The current study demonstrates the effects of low-dose radiation and simulated microgravity on immune populations. There were significant or strong trend decreases in WBC counts, as well as the lymphocyte population in the blood, but not in the spleen, on days 4 and 30 after proton irradiation. These findings indicate that body compartment (blood versus spleen) may make a difference in leukocyte survival after oxidative stress (43 ). Radiation-induced reduction in leukocyte population counts by day 30 postirradiation were noted, suggesting a relatively long-term radiation effect. Obtained results were consistent with results of previously published studies using larger doses of acutely delivered protons (44, 45 ).
When broad energy spectrum proton radiation at doses of 50 cGy and HLU are used in a combined motif, a synergistic (or additive) effect of radiation dose and HLU is not consistent with many of our measured parameters, and the effects of HLU on hematological assessment appear to be mild for most parameters. Others have also reported that combined treatments (radiation with HLU) did not exacerbate the deleterious effects of SPE-like proton radiation in circulating immune cells (20 ). However, we observed a strong interaction between irradiation and HLU in their effect on the splenic lymphocytes at day 30.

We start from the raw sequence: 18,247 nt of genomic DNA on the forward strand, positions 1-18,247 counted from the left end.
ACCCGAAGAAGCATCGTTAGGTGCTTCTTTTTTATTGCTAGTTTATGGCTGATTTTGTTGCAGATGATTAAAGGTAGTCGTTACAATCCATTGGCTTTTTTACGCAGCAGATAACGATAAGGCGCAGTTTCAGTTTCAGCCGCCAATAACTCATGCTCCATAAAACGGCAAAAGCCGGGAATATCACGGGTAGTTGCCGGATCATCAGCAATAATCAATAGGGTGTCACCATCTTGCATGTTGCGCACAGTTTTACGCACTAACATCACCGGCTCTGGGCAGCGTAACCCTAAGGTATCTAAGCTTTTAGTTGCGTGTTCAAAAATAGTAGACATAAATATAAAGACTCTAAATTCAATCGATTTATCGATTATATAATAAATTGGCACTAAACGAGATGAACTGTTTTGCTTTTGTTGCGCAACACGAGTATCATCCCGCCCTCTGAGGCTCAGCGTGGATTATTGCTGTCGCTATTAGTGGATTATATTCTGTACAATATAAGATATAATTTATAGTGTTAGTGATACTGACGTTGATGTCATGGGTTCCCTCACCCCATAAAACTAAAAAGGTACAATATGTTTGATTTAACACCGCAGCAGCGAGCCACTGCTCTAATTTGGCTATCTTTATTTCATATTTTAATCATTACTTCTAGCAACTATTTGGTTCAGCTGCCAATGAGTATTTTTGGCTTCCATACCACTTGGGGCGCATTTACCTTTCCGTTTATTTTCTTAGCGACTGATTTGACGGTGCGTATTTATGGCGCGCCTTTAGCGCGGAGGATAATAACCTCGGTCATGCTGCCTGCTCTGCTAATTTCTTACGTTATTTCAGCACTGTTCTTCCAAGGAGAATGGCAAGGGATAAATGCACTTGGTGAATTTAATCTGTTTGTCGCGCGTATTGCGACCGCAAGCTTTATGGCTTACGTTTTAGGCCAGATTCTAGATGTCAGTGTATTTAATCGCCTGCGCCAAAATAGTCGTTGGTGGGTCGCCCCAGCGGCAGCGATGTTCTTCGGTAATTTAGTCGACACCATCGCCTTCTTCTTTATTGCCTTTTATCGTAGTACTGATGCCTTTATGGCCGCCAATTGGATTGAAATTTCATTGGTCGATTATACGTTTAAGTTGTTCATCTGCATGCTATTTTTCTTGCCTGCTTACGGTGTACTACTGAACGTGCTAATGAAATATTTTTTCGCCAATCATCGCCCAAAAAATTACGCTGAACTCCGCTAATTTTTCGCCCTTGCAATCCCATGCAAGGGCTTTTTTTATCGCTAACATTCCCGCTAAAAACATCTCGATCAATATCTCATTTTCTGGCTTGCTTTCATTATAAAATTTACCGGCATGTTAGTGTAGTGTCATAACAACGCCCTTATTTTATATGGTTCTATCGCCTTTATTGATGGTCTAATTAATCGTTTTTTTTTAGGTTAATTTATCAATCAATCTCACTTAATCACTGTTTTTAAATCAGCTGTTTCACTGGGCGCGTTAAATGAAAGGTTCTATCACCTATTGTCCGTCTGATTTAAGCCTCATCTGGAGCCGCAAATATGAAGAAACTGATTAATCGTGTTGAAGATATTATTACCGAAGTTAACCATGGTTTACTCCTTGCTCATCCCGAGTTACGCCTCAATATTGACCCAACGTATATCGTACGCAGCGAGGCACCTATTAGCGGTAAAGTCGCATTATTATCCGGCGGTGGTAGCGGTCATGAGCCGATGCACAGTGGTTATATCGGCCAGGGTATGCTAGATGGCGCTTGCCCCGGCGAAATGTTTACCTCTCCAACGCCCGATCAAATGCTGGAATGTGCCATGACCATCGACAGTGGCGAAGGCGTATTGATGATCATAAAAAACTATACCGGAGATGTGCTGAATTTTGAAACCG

It is also well known that immune cells respond to ionizing radiation with distinct characteristics that depend on the radiation dose and time (16 ). Different cell populations are known to have different sensitivity to radiation. Furthermore, radiation and unloading-induced effects on lymphocytes but not on monocytes/macrophages and granulocytes suggests that survival and/or DNA repair mechanisms in lymphocytes were less efficient after irradiation. The lymphocytes, especially T, B and NK cells, are essential for optimal immune defenses (46 ). Analysis of lymphocyte subpopulations showed that radiation alone, or in combination with HLU, significantly reduced B-cell counts and elevated NK-cell counts in the blood on day 30. This could result in a proportional shift in favor of cell populations involved in innate immunity.